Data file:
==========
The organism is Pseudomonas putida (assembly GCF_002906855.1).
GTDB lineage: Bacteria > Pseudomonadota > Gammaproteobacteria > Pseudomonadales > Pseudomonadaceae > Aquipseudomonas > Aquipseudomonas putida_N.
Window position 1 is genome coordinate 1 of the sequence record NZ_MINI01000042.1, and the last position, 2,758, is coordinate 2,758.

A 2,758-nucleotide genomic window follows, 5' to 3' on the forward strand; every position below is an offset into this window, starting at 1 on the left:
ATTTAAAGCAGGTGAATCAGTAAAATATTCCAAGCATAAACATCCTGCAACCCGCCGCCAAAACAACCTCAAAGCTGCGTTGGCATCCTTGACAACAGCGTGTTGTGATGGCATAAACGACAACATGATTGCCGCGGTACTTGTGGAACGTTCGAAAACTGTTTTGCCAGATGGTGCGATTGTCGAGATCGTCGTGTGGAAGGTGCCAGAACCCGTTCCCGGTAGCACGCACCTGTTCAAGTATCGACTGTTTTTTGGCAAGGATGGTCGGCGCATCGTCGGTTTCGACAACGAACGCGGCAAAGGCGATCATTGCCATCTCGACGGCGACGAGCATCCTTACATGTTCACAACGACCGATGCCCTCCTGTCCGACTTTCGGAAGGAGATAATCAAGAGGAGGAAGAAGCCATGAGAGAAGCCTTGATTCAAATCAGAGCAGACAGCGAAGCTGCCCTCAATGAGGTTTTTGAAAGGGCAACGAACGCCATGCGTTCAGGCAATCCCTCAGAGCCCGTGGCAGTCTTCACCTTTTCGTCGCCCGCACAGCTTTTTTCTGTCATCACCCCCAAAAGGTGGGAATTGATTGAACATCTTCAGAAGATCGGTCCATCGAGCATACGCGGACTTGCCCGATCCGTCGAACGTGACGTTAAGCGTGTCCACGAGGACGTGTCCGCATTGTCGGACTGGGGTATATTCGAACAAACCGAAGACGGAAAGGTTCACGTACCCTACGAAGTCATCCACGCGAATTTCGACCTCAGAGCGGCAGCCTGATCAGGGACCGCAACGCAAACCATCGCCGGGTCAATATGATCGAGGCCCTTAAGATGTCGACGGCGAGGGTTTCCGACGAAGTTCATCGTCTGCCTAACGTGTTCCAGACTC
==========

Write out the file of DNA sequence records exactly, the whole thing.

The organism is Pseudomonas putida (assembly GCF_002906855.1).
GTDB lineage: Bacteria > Pseudomonadota > Gammaproteobacteria > Pseudomonadales > Pseudomonadaceae > Aquipseudomonas > Aquipseudomonas putida_N.
Window position 1 is genome coordinate 1 of the sequence record NZ_MINI01000042.1, and the last position, 2,758, is coordinate 2,758.

A 2,758-nucleotide genomic window follows, 5' to 3' on the forward strand; every position below is an offset into this window, starting at 1 on the left:
ATTTAAAGCAGGTGAATCAGTAAAATATTCCAAGCATAAACATCCTGCAACCCGCCGCCAAAACAACCTCAAAGCTGCGTTGGCATCCTTGACAACAGCGTGTTGTGATGGCATAAACGACAACATGATTGCCGCGGTACTTGTGGAACGTTCGAAAACTGTTTTGCCAGATGGTGCGATTGTCGAGATCGTCGTGTGGAAGGTGCCAGAACCCGTTCCCGGTAGCACGCACCTGTTCAAGTATCGACTGTTTTTTGGCAAGGATGGTCGGCGCATCGTCGGTTTCGACAACGAACGCGGCAAAGGCGATCATTGCCATCTCGACGGCGACGAGCATCCTTACATGTTCACAACGACCGATGCCCTCCTGTCCGACTTTCGGAAGGAGATAATCAAGAGGAGGAAGAAGCCATGAGAGAAGCCTTGATTCAAATCAGAGCAGACAGCGAAGCTGCCCTCAATGAGGTTTTTGAAAGGGCAACGAACGCCATGCGTTCAGGCAATCCCTCAGAGCCCGTGGCAGTCTTCACCTTTTCGTCGCCCGCACAGCTTTTTTCTGTCATCACCCCCAAAAGGTGGGAATTGATTGAACATCTTCAGAAGATCGGTCCATCGAGCATACGCGGACTTGCCCGATCCGTCGAACGTGACGTTAAGCGTGTCCACGAGGACGTGTCCGCATTGTCGGACTGGGGTATATTCGAACAAACCGAAGACGGAAAGGTTCACGTACCCTACGAAGTCATCCACGCGAATTTCGACCTCAGAGCGGCAGCCTGATCAGGGACCGCAACGCAAACCATCGCCGGGTCAATATGATCGAGGCCCTTAAGATGTCGACGGCGAGGGTTTCCGACGAAGTTCATCGTCTGCCTAACGTGTTCCAGACTC